Further, in many instances, business opportunity purchasers rely on the sellers for their expertise in obtaining locations. Indeed, a seller's ability to find good locations is often the critical difference between a successful and unsuccessful vending operation. From your letter, it would appear that the Locator may also induce reliance on the client's part: not only does the Locator promise to find high traffic locations, but offers machines at reduced prices. In that regard, you state: "The vending machines and equipment which our client has available for sale to Operators is offered not only at competitive prices but also at a substantial savings over what the Operator can purchase similar or like vending machine or equipment from its business opportunity distributor." Thus, by representing that it will provide Operators with machines in addition to location services, the Locator has become a business opportunity seller.(3) See 16 C.F.R. § 436.2(a)(5).


In your letter you seem to imply that the Rule is inapplicable to your client because there is no "tie-in" requiring Operators to purchase machines with the location services. You also add that the sale of the machines is at arms length. In short, you contend that the sale of any equipment is entirely optional on the Operator's part.

A tie-in arrangement is not a prerequisite to Rule coverage. The Rule, for example, applies to a vending machine seller who represents that it will provide location assistance, even if such assistance is of no use to the Operator. It is the representation of such assistance that triggers the Rule, not the actual provision or value of such assistance to the Operator. See Advisory 95-10, Bus. Franchise Guide (CCH) at 9663 n.1; see also 16 C.F.R. § 436.2(a)(5). Again, we see no practical difference between a vending machine seller who offers location assistance, who is covered by the Rule, and a locator who offers to sell vending machines. As long as the purchaser is led to understand that the seller is offering the machines and providing assistance to locate them, that is sufficient to trigger Rule coverage.


Although we conclude that a Locator who sells vending equipment to an Operator may be covered by the Franchise Rule, it is possible that the relationship created between the parties may fall within the Rule's fractional franchise exemption. The fractional franchise exemption is one of four exemptions provided by the Franchise Rule. See 16 C.F.R. § 436.2(d). The exemption is available to a company offering a business relationship that meets each of the three elements for Rule coverage if it can prove the following two conditions are met: (1) the franchisee with whom it enters a relationship has been "in the business represented by the franchise more than 2 years;" and (2) the "sales arising from the relationship . . . represent no more than 20 percent of the sales in dollar volume of the franchisee." Id. at § 436.2(h).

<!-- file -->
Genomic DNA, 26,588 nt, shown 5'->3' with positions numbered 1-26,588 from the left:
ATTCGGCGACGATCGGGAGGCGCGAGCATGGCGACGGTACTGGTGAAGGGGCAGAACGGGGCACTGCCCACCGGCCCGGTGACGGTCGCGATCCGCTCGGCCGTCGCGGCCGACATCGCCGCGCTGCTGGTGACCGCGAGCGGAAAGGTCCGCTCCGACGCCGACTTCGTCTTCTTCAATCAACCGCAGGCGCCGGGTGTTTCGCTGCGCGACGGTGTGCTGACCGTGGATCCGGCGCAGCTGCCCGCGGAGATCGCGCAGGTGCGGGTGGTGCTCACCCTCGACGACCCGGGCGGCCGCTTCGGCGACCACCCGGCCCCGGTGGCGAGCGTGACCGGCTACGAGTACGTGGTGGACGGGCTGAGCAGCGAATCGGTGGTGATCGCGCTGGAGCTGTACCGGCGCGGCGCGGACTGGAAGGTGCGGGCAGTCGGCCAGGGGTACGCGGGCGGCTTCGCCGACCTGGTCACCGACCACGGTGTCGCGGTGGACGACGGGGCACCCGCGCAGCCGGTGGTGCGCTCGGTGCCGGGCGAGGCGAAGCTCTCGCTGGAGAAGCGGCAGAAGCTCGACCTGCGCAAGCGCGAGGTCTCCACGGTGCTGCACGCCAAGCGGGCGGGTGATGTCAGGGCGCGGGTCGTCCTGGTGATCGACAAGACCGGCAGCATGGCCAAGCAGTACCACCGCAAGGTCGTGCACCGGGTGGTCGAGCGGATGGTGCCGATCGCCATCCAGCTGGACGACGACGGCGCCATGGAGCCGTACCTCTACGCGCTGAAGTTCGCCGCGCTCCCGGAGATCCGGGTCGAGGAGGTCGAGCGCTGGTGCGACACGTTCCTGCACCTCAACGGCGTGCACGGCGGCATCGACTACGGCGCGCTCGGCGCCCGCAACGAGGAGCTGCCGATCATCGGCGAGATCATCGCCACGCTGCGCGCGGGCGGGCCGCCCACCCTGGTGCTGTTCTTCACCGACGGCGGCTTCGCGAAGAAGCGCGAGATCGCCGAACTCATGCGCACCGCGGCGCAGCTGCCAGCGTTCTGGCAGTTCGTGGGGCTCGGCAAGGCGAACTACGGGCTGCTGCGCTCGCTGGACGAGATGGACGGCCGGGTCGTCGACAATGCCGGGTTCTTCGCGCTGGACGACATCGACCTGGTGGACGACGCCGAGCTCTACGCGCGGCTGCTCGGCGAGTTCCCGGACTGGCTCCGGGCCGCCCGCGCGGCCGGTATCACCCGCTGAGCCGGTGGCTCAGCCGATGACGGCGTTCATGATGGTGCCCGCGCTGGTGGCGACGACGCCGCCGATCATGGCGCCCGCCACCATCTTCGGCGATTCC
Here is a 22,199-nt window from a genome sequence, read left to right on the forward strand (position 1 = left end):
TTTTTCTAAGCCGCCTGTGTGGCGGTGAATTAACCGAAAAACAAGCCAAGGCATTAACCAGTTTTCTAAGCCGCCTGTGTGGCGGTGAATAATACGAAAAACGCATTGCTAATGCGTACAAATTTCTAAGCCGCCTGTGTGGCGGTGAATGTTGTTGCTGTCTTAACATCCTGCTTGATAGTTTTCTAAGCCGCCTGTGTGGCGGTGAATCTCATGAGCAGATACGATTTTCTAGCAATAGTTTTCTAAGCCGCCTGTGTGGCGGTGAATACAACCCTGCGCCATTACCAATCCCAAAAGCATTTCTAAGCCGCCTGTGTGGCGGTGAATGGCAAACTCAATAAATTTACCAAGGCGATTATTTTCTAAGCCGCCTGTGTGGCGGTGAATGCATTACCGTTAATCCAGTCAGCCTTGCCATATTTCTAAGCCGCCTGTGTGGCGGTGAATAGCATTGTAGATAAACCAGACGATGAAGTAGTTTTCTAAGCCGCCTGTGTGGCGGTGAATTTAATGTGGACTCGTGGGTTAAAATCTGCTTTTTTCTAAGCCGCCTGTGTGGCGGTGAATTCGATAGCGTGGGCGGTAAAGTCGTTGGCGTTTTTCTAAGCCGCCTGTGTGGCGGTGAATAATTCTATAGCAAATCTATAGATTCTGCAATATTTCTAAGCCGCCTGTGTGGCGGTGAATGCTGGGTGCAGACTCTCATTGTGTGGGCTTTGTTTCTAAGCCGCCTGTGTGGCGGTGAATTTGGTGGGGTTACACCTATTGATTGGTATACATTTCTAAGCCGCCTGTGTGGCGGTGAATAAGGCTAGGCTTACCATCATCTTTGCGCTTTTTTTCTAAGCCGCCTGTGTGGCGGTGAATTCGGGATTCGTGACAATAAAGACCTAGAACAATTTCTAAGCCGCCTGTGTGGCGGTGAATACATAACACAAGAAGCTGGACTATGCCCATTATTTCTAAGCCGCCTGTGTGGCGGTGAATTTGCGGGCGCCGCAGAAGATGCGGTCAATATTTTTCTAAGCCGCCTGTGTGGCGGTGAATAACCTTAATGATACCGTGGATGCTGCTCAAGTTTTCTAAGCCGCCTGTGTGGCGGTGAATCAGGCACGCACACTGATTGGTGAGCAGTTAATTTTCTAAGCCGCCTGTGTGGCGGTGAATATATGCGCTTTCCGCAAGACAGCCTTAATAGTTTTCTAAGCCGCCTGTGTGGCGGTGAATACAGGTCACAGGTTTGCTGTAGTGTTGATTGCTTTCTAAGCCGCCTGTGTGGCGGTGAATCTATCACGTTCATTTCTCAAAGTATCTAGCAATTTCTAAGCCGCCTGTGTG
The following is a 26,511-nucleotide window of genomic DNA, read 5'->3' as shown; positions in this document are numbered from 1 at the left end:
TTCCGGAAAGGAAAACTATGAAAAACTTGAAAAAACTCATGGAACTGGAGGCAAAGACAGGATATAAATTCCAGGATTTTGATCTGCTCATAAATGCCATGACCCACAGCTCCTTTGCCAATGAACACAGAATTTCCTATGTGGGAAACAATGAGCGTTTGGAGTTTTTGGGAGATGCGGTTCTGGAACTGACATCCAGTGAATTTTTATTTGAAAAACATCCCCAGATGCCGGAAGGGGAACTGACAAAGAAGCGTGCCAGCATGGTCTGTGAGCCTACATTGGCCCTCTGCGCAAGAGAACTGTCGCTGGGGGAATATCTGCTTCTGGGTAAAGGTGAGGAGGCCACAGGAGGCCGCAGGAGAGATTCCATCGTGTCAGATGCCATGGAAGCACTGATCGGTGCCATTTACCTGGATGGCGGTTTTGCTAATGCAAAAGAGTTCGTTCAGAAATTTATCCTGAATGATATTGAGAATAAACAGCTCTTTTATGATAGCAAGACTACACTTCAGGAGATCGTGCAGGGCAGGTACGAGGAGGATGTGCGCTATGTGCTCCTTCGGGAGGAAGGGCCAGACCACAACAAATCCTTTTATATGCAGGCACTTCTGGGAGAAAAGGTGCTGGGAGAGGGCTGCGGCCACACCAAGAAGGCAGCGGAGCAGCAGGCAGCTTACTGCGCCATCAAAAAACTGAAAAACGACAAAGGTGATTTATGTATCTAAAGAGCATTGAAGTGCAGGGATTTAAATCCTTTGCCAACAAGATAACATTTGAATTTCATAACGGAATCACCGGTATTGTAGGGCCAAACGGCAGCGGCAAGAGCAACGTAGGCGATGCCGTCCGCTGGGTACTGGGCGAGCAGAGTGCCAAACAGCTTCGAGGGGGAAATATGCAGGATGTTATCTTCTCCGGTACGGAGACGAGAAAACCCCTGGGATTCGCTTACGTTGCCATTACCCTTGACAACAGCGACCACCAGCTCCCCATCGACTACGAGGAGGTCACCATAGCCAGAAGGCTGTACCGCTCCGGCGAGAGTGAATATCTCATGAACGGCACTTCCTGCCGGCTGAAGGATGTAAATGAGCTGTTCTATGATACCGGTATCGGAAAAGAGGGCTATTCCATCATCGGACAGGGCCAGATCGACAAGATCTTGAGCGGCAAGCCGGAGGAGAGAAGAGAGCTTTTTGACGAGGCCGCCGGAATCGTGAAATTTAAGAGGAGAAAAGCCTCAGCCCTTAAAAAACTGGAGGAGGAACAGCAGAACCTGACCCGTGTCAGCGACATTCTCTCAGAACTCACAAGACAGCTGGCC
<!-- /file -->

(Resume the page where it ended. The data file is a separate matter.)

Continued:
In your letter, you do not state when the Locator intends to offer the vending machines to the Operator. If the Locator offers machines to an Operator who has purchased and operated vending machines for at least 2 years, then the fractional franchise exemption may apply. In such a scenario, the Locator may be deemed to be assisting the Operator to expand its existing line of business, rather than offering a new business opportunity that would be covered by the Rule. Of course, the fractional franchise exemption would apply only if the parties could anticipate at the time of the sale that the sales generated from the additional machines would represent no more than 20 percent of the sales in the following year. See Final Interpretive Guides, 44 FR at 49968; Advisory 97-1, Bus. Franchise Guide (CCH), ¶ 6481 at 9680 (1995). Without more information on the likely purchasers of the Locator's machines, however, we cannot conclude that the fractional franchise exemption applies to your client.

Please be advised that our opinion is based on all the information furnished in your request. This opinion applies only to your client and to the extent that actual company practices conform to the material submitted for review. Please be advised further that the views expressed in this letter are those of the FTC staff. They have not been reviewed, approved, or adopted by the Commission, and they are not binding upon the Commission. However, they do reflect the opinions of the staff members charged with enforcement of the Franchise Rule.

Date: January 6, 1998
Franchise Rule Staff

1. For purposes of this advisory opinion, we will assume that the $500 minimum payment requirement is satisfied.

2. We have previously stated that a seller will satisfy the "locations" requirement not only where the seller literally secures locations, but where the seller provides the Operator with leads or arranges for a third party to develop leads. Advisory 95-10, Bus. Franchise Guide (CCH) at 9667-68.

3. Our conclusion comports with the Commission's long-held view that most business opportunity ventures -- distributorship, rack jobbing, and vending machines routes --will be covered by the Rule. Final Interpretive Guides, 44 FR 49966, 49968 (August 24, 1979).